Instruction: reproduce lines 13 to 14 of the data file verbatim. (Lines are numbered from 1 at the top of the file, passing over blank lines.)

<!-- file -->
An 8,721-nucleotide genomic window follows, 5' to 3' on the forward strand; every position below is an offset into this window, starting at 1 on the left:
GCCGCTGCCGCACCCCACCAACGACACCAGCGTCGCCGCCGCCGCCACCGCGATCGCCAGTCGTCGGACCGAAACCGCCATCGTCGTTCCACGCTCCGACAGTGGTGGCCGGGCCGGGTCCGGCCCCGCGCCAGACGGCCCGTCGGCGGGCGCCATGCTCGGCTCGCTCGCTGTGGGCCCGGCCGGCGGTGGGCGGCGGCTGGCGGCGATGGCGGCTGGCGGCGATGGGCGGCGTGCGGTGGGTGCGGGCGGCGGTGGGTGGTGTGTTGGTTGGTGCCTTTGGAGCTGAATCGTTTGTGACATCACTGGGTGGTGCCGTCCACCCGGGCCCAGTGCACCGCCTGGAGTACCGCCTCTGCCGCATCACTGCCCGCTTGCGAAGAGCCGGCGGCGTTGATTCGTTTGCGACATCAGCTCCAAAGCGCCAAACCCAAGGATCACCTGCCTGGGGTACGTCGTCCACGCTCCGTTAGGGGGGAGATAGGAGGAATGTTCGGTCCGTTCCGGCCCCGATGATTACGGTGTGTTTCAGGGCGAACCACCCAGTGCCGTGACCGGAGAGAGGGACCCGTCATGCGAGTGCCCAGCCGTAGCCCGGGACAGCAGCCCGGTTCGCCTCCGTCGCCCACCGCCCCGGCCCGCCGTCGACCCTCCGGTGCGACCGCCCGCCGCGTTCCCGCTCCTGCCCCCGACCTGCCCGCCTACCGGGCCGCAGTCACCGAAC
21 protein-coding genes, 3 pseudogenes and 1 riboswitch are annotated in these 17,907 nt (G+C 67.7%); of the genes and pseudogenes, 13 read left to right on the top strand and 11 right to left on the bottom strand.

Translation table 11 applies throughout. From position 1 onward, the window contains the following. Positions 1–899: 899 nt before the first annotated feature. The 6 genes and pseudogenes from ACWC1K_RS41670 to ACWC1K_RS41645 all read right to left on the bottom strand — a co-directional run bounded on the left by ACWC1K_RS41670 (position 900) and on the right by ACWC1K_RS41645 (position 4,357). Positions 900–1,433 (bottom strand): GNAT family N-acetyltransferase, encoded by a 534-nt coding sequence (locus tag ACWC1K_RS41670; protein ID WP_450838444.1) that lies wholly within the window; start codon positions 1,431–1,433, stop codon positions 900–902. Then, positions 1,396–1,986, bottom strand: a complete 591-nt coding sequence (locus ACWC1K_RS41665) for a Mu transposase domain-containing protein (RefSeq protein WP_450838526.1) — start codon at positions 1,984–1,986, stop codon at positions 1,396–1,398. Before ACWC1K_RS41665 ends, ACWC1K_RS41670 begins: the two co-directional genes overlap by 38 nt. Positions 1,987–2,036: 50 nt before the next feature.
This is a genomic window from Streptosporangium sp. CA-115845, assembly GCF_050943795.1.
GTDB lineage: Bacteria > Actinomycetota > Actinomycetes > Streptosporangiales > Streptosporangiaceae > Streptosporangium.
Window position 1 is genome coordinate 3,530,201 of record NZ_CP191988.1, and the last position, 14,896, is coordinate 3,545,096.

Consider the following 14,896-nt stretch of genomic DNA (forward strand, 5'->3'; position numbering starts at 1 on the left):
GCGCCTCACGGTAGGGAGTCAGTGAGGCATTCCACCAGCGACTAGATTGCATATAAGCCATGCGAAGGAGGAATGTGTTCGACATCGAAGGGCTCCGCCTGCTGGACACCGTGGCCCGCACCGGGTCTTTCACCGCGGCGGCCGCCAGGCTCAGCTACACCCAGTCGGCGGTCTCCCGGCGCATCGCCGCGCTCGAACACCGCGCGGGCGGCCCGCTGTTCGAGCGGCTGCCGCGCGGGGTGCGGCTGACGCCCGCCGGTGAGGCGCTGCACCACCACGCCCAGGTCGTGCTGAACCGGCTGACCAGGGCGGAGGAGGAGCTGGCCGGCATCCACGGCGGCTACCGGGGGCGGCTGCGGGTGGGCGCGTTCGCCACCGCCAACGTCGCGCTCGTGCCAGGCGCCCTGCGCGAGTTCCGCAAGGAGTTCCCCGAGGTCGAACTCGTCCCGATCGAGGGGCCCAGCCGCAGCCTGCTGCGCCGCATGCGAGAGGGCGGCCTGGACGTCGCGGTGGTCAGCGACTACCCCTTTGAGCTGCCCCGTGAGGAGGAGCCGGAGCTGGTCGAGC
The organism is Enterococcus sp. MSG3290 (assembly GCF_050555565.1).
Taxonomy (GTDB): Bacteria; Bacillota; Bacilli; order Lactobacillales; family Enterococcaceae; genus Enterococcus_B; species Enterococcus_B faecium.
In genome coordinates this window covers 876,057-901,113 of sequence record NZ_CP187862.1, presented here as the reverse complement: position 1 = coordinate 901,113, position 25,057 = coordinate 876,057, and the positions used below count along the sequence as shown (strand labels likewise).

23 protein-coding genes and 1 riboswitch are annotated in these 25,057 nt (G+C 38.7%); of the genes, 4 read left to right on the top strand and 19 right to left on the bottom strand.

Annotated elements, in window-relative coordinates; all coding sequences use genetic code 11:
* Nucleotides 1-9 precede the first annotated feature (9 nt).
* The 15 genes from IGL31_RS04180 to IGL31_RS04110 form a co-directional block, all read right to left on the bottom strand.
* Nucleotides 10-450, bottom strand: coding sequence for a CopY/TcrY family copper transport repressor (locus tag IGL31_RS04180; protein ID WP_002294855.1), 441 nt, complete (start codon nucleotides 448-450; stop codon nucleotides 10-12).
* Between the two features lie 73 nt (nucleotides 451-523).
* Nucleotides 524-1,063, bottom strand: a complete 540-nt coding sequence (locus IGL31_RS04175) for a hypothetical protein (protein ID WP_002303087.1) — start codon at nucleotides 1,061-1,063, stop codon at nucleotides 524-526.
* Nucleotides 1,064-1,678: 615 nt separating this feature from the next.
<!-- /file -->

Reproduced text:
23 protein-coding genes and 1 riboswitch are annotated in these 25,057 nt (G+C 38.7%); of the genes, 4 read left to right on the top strand and 19 right to left on the bottom strand.

Annotated elements, in window-relative coordinates; all coding sequences use genetic code 11: